If the interest is big enough it might go into PostGIS some time 🙂

The future of

Is there any interest from someone to support or take over the site


About 3 years ago I started It is a site that aims to help people, finding the beauty of spatial sql.

It still has between 300 and 600 unique visits per month and many of the visitors actually looks around on the site and stays for a while. I think that is quite good for a site that has not been refreshed for a few years and doesn’t contain any nudity.

The site runs at a linode virtual server which costs me 20$ a month. I restarted the server the other day and found that it had been up for more than 2 years. That means there is a lot of maintenance that should be done. Most important move it to an os-version that is not obsolete.

My problem now is that I do not have the amount of spare time that I had by the time setting this site up and the 20 $ per month hurts a little.

So, I can see a few options:

1) I close it down in March when the prepaid period at linode is over (say no, say no)

2) Someone likes the concept and wants to take over. (To develop it in any direction but free to use for anybody)

3) Someone want to corporate with me to get things happen

4) Someone wants to pay the cost for hosting (or has some other hosting option) and I will try to do the necessary maintenance

You can give a reply here or write a line to:

Also all feedback is welcome in the decision of closing down or continue and in what direction if continuing.

FOSS4G 2010 in Barcelona

FOSS4G  ConferenceThat’s it. I have been to my first FOSS4G conference.  It has been great days. A lot of interesting talks and presentations, and most important, to meet many of the people you otherwise only know by mail.

For the presentations, I have mainly focused on PostGIS related stuff, but being at FOSS4G conference makes you realize how wide the FOSS4G world is. Now, at home I have also opened the LiveDVD and realize it will take quite a while to browse all all the software included.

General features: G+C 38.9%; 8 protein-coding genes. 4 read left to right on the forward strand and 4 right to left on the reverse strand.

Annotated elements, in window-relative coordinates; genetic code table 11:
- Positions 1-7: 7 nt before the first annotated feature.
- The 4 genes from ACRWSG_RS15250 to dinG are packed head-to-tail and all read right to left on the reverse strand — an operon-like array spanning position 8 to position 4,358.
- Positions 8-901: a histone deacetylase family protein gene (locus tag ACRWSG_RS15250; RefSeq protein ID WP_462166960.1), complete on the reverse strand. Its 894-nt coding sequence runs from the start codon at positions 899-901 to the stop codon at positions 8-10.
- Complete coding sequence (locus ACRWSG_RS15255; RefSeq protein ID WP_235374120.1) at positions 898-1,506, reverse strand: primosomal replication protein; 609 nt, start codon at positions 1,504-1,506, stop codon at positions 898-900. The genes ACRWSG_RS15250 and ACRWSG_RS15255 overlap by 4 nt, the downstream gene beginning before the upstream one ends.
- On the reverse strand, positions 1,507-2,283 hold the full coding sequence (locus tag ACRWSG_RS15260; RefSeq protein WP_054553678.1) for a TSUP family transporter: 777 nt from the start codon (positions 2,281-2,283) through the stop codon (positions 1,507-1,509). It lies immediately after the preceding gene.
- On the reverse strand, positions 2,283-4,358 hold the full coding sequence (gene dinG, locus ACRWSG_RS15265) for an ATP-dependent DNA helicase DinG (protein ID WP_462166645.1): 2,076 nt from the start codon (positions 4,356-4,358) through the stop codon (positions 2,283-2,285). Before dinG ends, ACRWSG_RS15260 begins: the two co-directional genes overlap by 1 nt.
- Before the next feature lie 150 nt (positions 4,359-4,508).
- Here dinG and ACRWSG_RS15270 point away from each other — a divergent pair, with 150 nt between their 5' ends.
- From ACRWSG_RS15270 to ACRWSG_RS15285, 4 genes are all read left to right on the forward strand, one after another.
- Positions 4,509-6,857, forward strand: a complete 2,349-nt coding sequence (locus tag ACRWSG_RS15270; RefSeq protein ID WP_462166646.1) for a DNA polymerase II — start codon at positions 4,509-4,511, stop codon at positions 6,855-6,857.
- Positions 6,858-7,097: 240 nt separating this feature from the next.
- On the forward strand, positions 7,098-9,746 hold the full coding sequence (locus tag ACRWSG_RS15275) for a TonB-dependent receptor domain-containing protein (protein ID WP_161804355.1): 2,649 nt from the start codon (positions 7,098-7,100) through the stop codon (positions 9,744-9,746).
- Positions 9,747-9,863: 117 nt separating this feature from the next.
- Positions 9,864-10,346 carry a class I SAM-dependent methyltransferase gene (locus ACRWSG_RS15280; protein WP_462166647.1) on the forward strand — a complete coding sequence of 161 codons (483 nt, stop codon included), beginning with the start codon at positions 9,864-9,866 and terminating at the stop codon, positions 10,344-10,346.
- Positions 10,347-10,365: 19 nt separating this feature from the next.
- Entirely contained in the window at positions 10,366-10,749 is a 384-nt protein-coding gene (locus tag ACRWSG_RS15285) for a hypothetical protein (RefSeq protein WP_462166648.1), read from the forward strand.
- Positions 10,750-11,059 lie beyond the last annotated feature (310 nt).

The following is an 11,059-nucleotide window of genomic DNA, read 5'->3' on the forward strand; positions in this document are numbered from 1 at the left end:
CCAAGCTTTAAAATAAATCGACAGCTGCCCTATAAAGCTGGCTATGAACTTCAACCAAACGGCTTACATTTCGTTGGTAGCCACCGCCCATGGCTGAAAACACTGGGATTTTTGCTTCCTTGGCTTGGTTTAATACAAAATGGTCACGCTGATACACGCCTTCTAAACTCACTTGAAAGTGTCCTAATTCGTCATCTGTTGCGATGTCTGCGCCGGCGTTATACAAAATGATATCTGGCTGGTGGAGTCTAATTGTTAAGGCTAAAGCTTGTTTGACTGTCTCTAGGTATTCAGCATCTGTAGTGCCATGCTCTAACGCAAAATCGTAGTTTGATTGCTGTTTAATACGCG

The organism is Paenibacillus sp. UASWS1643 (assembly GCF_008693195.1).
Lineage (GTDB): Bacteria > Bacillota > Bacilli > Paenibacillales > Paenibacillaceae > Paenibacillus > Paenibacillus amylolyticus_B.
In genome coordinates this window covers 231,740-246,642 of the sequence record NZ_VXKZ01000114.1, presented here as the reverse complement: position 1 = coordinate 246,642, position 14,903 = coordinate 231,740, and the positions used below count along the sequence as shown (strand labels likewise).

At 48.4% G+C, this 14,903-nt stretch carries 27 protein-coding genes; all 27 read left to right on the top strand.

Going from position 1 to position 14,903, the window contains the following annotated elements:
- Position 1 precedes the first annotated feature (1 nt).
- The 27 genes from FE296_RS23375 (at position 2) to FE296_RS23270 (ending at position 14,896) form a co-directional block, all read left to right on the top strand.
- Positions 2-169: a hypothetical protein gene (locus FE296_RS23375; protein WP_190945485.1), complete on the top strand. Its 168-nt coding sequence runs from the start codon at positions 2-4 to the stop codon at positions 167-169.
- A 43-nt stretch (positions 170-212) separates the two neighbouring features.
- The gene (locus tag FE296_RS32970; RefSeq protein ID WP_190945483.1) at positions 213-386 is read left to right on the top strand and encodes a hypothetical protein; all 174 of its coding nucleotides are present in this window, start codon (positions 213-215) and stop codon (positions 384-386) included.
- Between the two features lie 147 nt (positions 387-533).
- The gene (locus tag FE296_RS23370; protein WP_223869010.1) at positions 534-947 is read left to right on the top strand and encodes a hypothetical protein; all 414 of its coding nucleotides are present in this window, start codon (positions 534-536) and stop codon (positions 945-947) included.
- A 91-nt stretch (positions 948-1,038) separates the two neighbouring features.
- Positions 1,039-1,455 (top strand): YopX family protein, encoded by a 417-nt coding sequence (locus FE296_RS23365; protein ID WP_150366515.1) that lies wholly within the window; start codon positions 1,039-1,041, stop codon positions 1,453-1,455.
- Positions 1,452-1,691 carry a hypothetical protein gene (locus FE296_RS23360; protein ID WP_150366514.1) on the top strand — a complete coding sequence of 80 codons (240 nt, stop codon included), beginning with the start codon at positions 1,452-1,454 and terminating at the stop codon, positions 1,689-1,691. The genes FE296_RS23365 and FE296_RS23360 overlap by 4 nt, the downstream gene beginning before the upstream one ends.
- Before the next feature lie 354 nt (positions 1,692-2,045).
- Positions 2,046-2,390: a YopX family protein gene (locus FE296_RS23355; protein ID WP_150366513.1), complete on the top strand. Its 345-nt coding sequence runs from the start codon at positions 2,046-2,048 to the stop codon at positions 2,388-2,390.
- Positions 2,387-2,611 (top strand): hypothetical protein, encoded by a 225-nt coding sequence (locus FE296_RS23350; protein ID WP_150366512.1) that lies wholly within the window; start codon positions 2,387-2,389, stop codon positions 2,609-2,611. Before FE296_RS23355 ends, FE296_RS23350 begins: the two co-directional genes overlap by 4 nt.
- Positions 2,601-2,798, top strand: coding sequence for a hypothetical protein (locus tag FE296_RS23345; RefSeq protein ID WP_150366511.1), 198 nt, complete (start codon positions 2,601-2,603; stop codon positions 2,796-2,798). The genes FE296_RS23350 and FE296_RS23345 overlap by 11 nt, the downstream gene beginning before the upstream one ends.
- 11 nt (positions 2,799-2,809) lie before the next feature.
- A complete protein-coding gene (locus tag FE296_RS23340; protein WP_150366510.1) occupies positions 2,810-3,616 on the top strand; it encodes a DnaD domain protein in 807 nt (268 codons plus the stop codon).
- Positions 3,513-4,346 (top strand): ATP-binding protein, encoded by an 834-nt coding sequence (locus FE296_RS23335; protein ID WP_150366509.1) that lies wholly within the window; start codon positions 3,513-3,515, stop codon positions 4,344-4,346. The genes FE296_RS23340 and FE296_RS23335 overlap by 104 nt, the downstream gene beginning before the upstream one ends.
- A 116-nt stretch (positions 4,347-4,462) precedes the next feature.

Me and Marc Jansen from Terrestris held a presentation about WYTIWYS and postgisonline, two web based applications to show the result of a spatial query presented as a map. There were more people attending our presentation than I had expected since it was at the same time as the presentation of the WMS benchmark. I think we had over 100 persons in the audience. The tutorial I used during the presentation can be found here: It is nothing fancy at all, just a try to show most of the functionality in a few minutes. I think the presentation slides will be published too on the website of the conference.

The talk that left me with the strongest impression was not a technical talk. It was a talk of Schuyler Erle with the title “How Crowdsourcing Changed Disaster Relief Forever”. He told us about how Open Street Maps was used during the rescue work after the earth quake on Haiti in january 2010. He told us how people built up the Open Street Maps from almost nothing to a very detailed and usable tool in a very short time after the quake. His point was that the work of those volunteers creating the map from aerial imagery together with open source software like PostGIS, Openlayers and so on made a very big difference. The Open Street Maps was preferred over other alternatives for quality reasons.

When I sat on the plenary sessions with all the attendees in the same room it struck me what an enormous amount of GIS knowledge and competence that was gathered at the same place. Many of the well known names in open source GIS were gathered and covered together a much wider field than any proprietary software conference can cover.

Next year the FOSS4G conference will be in Denver and I really hope it will be possible for me to attend.

What is behind

If you are curious and want to know what is behind PostGIS online you can download the database, php-pages and others from:
There is two files, pgo.sql.tar.gz is the database as a dump and pgo.tar.gz is the rest of the files.